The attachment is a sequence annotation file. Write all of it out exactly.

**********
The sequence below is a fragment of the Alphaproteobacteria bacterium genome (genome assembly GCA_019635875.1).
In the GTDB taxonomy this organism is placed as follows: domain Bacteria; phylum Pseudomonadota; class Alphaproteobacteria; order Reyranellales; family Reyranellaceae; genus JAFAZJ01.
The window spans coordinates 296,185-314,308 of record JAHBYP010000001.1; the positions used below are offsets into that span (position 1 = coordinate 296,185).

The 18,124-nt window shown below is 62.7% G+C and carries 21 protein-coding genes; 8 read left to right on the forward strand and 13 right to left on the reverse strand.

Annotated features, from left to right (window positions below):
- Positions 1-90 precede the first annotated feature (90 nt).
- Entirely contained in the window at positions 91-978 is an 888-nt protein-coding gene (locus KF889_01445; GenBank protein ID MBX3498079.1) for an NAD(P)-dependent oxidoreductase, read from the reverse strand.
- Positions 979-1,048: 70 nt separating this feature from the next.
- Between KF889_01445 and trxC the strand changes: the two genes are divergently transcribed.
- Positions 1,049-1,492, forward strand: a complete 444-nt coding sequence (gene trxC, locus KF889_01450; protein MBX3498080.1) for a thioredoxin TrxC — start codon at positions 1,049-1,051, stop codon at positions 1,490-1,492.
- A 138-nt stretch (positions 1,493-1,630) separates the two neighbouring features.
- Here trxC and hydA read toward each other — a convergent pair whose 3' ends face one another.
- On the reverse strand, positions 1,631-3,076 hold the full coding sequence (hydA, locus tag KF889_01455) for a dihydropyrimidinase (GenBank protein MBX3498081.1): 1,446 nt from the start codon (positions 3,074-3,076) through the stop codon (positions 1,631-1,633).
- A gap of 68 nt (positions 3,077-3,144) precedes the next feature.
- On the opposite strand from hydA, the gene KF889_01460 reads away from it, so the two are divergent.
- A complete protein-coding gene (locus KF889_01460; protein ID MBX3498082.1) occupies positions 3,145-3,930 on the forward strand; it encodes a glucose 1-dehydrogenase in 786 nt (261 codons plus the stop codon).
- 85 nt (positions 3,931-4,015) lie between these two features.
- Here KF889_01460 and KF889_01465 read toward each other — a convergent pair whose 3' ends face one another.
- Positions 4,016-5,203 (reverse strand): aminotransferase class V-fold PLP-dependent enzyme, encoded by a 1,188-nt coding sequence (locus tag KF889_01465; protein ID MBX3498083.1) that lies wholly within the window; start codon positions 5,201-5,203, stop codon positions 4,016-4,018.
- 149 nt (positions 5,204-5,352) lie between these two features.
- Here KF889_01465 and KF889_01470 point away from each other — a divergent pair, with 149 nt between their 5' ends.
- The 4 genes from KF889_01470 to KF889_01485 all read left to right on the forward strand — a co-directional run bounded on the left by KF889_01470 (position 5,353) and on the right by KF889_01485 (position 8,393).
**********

The sequence below is a fragment of the Alphaproteobacteria bacterium genome (genome assembly GCA_019635875.1).
In the GTDB taxonomy this organism is placed as follows: domain Bacteria; phylum Pseudomonadota; class Alphaproteobacteria; order Reyranellales; family Reyranellaceae; genus JAFAZJ01.
The window spans coordinates 296,185-314,308 of record JAHBYP010000001.1; the positions used below are offsets into that span (position 1 = coordinate 296,185).

The 18,124-nt window shown below is 62.7% G+C and carries 21 protein-coding genes; 8 read left to right on the forward strand and 13 right to left on the reverse strand.

Annotated features, from left to right (window positions below):
- Positions 1-90 precede the first annotated feature (90 nt).
- Entirely contained in the window at positions 91-978 is an 888-nt protein-coding gene (locus KF889_01445; GenBank protein ID MBX3498079.1) for an NAD(P)-dependent oxidoreductase, read from the reverse strand.
- Positions 979-1,048: 70 nt separating this feature from the next.
- Between KF889_01445 and trxC the strand changes: the two genes are divergently transcribed.
- Positions 1,049-1,492, forward strand: a complete 444-nt coding sequence (gene trxC, locus KF889_01450; protein MBX3498080.1) for a thioredoxin TrxC — start codon at positions 1,049-1,051, stop codon at positions 1,490-1,492.
- A 138-nt stretch (positions 1,493-1,630) separates the two neighbouring features.
- Here trxC and hydA read toward each other — a convergent pair whose 3' ends face one another.
- On the reverse strand, positions 1,631-3,076 hold the full coding sequence (hydA, locus tag KF889_01455) for a dihydropyrimidinase (GenBank protein MBX3498081.1): 1,446 nt from the start codon (positions 3,074-3,076) through the stop codon (positions 1,631-1,633).
- A gap of 68 nt (positions 3,077-3,144) precedes the next feature.
- On the opposite strand from hydA, the gene KF889_01460 reads away from it, so the two are divergent.
- A complete protein-coding gene (locus KF889_01460; protein ID MBX3498082.1) occupies positions 3,145-3,930 on the forward strand; it encodes a glucose 1-dehydrogenase in 786 nt (261 codons plus the stop codon).
- 85 nt (positions 3,931-4,015) lie between these two features.
- Here KF889_01460 and KF889_01465 read toward each other — a convergent pair whose 3' ends face one another.
- Positions 4,016-5,203 (reverse strand): aminotransferase class V-fold PLP-dependent enzyme, encoded by a 1,188-nt coding sequence (locus tag KF889_01465; protein ID MBX3498083.1) that lies wholly within the window; start codon positions 5,201-5,203, stop codon positions 4,016-4,018.
- 149 nt (positions 5,204-5,352) lie between these two features.
- Here KF889_01465 and KF889_01470 point away from each other — a divergent pair, with 149 nt between their 5' ends.
- The 4 genes from KF889_01470 to KF889_01485 all read left to right on the forward strand — a co-directional run bounded on the left by KF889_01470 (position 5,353) and on the right by KF889_01485 (position 8,393).